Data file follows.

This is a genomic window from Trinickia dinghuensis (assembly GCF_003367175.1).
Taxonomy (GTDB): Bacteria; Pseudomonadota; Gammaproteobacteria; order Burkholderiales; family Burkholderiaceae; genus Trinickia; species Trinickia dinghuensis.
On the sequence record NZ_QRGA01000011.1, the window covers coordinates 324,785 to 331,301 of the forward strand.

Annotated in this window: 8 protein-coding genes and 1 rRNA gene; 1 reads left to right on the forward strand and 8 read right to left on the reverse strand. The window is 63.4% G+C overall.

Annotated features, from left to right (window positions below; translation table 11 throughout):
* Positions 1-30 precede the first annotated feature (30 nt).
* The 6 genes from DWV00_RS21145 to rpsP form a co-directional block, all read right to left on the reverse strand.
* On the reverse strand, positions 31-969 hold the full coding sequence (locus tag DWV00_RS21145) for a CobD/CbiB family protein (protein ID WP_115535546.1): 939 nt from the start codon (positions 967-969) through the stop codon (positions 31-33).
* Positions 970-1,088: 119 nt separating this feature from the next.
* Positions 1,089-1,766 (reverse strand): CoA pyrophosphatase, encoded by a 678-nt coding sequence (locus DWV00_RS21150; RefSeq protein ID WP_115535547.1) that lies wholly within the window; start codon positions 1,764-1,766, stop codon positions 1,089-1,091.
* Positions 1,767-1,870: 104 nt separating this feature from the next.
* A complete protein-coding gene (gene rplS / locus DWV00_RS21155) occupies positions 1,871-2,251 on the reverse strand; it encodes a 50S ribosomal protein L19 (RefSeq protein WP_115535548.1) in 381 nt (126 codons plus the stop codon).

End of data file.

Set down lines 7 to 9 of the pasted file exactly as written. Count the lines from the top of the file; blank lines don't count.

* The 6 genes from DWV00_RS21145 to rpsP form a co-directional block, all read right to left on the reverse strand.
* On the reverse strand, positions 31-969 hold the full coding sequence (locus tag DWV00_RS21145) for a CobD/CbiB family protein (protein ID WP_115535546.1): 939 nt from the start codon (positions 967-969) through the stop codon (positions 31-33).
* Positions 970-1,088: 119 nt separating this feature from the next.